WASHINGTON--(BUSINESS WIRE)--To combat teen abuse of over-the-counter (OTC) medicines containing the cough suppressant dextromethorphan (DXM), Ohio Governor Mike DeWine today signed into law HB 9, prohibiting the sale of DXM-containing products to minors without a prescription. The law will take effect on September 29, 2021.
Ohio’s new law comes on the heels of the 2020 National Institute on Drug Abuse (NIDA) and University of Michigan’s annual survey, Monitoring the Future, which showed a slight increase in the percentage of teens who reported abusing OTC cough medicine over the last year – 3.7 percent in 2020 – up from 2.8 percent in 2019.
“The recent survey results, combined with stress of the ongoing pandemic, underscores the importance of remaining vigilant when it comes to preventing teen substance use,” said Scott Melville, President and CEO, Consumer Healthcare Products Association (CHPA). “In the case of OTC cough medicine, age-18 sales laws like the one signed by Governor DeWine are a proven way to prevent teen misuse, while maintaining nonprescription access for the millions of families who responsibly use products containing DXM to safely treat common cough symptoms.”
When used as directed, DXM is a safe and effective cough suppressant found in OTC cough and cold products. However, some teens report taking excessive amounts of DXM to get high, which can lead to harmful side effects.
“CHPA thanks Governor DeWine for signing this important bill into law, as well as Representative Koehler for his tireless leadership on this issue,” said Melville. “Smart public policy and education are both vitally important to combating teen OTC cough medicine abuse. This is why CHPA has long supported state efforts to limit teen access to DXM and has worked to increase parental awareness through its StopMedicineAbuse.org campaign.”
In 2012, California became the first state to prohibit sales of DXM-containing products to minors. Since then, governors from Alaska, Arizona, Delaware, Florida, Kentucky, Louisiana, New Jersey, New York, Tennessee, Virginia, Washington, Nevada, Oregon, Colorado, Wisconsin, Pennsylvania, West Virginia, Texas, and Michigan have all signed similar laws.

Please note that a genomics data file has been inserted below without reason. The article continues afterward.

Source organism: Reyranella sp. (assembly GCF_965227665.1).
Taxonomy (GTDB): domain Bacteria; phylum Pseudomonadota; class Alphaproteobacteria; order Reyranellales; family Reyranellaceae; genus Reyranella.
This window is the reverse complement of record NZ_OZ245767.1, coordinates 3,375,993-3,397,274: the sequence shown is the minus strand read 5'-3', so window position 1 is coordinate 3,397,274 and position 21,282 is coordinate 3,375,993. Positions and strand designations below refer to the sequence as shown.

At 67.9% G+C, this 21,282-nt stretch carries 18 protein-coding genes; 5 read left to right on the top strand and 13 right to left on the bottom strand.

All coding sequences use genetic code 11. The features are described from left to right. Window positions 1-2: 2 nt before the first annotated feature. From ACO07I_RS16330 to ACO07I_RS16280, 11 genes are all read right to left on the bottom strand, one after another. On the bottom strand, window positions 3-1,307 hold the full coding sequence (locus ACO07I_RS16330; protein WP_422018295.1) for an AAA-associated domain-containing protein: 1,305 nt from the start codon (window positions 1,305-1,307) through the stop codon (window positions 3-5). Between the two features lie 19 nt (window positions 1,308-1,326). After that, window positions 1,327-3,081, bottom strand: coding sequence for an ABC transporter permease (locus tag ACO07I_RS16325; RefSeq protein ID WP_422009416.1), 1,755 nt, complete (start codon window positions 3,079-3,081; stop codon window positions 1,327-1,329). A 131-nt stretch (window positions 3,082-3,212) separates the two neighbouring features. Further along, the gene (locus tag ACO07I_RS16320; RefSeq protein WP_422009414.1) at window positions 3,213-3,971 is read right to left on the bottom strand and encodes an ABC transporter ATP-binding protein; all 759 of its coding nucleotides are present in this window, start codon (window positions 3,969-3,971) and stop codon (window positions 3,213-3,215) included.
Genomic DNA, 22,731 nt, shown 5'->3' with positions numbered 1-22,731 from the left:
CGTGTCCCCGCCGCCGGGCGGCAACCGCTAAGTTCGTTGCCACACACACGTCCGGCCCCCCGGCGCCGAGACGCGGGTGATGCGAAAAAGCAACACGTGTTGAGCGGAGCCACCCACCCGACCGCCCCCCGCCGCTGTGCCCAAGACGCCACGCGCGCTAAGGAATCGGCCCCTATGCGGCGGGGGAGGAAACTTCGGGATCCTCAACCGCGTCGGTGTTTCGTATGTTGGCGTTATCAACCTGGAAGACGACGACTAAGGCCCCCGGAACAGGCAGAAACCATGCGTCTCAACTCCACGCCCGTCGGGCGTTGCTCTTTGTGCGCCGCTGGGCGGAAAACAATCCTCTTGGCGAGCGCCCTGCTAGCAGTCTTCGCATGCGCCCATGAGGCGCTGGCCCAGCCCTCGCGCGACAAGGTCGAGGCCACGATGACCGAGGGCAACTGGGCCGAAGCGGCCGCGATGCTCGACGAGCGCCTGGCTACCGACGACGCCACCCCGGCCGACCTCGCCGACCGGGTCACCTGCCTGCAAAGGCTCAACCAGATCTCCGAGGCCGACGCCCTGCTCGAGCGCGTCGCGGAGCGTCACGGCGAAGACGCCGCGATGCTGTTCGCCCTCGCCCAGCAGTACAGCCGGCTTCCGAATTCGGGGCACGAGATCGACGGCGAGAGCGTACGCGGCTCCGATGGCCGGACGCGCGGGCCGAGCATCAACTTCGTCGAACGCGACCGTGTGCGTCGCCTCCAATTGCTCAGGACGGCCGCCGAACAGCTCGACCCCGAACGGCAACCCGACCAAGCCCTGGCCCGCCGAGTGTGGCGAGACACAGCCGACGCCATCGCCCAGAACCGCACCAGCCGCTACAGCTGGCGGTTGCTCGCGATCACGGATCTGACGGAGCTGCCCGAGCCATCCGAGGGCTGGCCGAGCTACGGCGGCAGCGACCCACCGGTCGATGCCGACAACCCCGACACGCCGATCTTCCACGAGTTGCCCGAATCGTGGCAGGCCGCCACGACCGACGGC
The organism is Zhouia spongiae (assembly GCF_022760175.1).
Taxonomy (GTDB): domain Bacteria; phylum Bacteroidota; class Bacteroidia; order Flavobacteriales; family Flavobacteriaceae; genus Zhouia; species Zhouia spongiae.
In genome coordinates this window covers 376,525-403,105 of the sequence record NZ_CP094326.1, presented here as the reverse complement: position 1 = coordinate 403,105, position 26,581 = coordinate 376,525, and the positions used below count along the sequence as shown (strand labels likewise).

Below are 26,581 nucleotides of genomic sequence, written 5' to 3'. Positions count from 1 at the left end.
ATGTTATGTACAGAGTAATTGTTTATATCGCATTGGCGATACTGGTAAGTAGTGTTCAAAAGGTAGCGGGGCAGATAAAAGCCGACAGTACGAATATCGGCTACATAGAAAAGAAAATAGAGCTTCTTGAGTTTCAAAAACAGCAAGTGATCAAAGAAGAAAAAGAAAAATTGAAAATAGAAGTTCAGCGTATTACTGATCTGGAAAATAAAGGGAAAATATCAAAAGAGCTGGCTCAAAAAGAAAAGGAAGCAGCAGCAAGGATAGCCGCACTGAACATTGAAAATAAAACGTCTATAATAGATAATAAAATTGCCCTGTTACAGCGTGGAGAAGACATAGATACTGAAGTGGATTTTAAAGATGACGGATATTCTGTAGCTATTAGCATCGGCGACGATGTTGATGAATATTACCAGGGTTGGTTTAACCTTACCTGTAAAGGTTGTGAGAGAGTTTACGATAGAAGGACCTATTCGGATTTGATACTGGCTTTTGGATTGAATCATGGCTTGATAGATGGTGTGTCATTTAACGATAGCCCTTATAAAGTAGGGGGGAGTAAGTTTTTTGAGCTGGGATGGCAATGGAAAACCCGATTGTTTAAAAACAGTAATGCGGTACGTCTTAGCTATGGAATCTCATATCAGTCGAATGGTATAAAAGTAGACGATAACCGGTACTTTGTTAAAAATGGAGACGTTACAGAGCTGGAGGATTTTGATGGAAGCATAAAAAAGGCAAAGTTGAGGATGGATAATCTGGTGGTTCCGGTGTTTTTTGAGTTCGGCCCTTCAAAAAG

Recognizing the important role that retailers plan in the effective implementation of state DXM age-restriction laws, CHPA launched a retailer education initiative as part of its Stop Medicine Abuse campaign, aimed at engaging parents and community members about teen abuse of OTC cough medicine. Retailers can download or order free materials for employees and consumers.
Please visit StopMedicineAbuse.org for more information about teen DXM abuse and other helpful resources for parents and community members.
The Consumer Healthcare Products Association (CHPA), founded in 1881, is the national trade association representing the leading manufacturers and marketers of consumer healthcare products, including over-the-counter (OTC) medicines, dietary supplements, and consumer medical devices. CHPA is committed to empowering self-care by ensuring that Americans have access to products they can count on to be reliable, affordable, and convenient, while also delivering new and better ways to get and stay healthy. Visit www.chpa.org.